19. I have an autistic 3.5 year old son he was just diagnosed in October of this year… He has never really slept even in the womb… We have been given him children’s Benadryl since the age of 2… That quit working… About February of this month we started melatonin… Little help… It more or less makes him take a long nap (4 hours about) and then he is up the rest of the night… He will usually just be good and play in his room (iPad, Netflix from the Wii, toys) but I don’t sleep any better knowing my baby is up and I am half dead to the world… His father says he sleeps fine at his house (seperate over a year divorced 6 months) but his father doesn’t agree with the autism diagnoses and tells me nothing regarding our sons behavior… I’ll try and let you know what my doctor says on Friday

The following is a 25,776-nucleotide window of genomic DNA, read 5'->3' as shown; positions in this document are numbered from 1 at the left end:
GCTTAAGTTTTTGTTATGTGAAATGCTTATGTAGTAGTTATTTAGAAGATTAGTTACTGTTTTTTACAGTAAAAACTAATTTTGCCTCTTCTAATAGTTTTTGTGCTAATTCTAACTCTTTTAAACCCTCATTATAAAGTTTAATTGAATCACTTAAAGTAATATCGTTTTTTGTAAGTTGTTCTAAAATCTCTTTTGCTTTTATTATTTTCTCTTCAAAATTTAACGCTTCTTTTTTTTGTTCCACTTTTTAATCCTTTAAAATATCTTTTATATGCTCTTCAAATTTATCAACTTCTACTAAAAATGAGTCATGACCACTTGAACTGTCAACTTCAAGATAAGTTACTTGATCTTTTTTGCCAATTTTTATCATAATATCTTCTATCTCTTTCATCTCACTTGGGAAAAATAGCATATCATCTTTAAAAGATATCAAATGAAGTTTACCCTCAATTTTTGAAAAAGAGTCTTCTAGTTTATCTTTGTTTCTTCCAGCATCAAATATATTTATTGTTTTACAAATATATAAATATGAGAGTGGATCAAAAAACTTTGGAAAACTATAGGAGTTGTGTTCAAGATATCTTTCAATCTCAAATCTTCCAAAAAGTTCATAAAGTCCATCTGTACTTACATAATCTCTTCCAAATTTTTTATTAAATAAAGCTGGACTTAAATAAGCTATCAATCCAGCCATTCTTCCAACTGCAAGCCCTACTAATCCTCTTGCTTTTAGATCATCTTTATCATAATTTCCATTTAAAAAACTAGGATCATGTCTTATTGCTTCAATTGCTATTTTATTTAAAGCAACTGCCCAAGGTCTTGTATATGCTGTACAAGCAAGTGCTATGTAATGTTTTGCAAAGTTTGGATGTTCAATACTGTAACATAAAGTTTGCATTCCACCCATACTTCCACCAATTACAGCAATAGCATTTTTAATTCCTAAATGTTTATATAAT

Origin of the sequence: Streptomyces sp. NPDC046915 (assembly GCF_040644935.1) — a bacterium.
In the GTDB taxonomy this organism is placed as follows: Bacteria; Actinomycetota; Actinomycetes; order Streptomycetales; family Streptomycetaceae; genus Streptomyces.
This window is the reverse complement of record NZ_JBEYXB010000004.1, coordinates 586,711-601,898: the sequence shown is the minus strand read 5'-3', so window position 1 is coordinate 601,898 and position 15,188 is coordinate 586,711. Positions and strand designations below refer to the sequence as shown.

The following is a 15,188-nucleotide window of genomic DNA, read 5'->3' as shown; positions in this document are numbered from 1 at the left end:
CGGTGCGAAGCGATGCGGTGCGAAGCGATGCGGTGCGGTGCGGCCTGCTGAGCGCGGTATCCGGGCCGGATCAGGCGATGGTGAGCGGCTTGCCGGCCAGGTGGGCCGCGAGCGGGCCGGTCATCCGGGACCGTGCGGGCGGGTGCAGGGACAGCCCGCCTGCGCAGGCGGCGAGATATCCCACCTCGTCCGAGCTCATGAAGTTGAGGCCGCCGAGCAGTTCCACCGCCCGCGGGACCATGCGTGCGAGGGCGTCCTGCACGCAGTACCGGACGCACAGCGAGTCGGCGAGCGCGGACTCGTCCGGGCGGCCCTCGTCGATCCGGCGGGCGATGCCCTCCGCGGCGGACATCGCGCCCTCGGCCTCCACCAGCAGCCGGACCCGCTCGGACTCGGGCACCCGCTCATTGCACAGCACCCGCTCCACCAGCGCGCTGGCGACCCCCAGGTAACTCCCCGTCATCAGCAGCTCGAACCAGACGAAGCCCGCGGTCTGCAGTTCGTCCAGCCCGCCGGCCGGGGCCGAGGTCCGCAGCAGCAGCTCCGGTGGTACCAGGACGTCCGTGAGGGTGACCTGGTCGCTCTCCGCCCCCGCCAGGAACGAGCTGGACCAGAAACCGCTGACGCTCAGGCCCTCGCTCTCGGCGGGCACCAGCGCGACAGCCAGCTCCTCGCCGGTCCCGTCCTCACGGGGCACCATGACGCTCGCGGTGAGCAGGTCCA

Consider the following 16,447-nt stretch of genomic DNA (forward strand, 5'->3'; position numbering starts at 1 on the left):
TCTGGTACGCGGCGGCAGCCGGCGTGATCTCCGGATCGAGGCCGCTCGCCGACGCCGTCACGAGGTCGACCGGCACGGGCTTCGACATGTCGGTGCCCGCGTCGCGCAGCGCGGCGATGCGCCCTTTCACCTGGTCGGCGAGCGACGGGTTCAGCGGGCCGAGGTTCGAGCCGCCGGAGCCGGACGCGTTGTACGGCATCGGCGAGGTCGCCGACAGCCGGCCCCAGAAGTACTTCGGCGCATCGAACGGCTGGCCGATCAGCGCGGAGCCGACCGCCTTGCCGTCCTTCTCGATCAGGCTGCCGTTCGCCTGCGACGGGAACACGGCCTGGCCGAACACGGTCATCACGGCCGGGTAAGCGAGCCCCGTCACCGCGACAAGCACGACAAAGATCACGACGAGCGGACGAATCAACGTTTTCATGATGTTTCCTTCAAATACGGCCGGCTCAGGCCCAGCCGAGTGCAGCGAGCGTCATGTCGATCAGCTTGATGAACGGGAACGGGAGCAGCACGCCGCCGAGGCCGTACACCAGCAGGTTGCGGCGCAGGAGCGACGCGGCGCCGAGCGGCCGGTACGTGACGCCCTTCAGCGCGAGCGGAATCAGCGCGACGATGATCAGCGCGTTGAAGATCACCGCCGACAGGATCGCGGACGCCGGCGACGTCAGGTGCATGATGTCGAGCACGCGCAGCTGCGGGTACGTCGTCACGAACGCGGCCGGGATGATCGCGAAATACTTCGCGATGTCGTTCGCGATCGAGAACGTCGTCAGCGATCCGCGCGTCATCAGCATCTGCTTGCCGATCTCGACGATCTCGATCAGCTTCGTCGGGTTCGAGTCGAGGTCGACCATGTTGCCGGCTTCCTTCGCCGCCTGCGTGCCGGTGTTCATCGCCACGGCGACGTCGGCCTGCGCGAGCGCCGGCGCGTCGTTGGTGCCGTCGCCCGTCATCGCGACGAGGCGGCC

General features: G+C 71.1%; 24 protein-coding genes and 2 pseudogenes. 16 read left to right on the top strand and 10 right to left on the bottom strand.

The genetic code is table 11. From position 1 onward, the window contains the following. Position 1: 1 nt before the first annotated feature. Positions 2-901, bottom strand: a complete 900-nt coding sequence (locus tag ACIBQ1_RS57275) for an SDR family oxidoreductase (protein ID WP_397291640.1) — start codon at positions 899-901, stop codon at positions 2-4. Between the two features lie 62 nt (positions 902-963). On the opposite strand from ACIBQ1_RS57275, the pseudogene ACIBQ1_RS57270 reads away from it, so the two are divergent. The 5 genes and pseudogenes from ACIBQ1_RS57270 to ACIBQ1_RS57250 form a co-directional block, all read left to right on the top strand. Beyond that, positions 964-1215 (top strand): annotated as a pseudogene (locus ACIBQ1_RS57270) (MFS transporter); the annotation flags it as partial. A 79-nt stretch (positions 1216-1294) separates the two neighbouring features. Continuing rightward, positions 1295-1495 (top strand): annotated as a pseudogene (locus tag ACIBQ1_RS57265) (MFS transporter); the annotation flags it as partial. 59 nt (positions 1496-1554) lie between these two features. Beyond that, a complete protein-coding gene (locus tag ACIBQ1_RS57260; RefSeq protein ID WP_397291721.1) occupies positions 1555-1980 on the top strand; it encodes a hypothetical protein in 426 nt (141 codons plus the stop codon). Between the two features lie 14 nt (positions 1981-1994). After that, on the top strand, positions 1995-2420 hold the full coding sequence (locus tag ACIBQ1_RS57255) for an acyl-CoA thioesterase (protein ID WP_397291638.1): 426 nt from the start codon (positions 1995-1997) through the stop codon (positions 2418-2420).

20. People that have autism,can have sleeping problems and sometimes autism might go away, but it takes a lot of work and responsibility to do that. I had a good night sleep.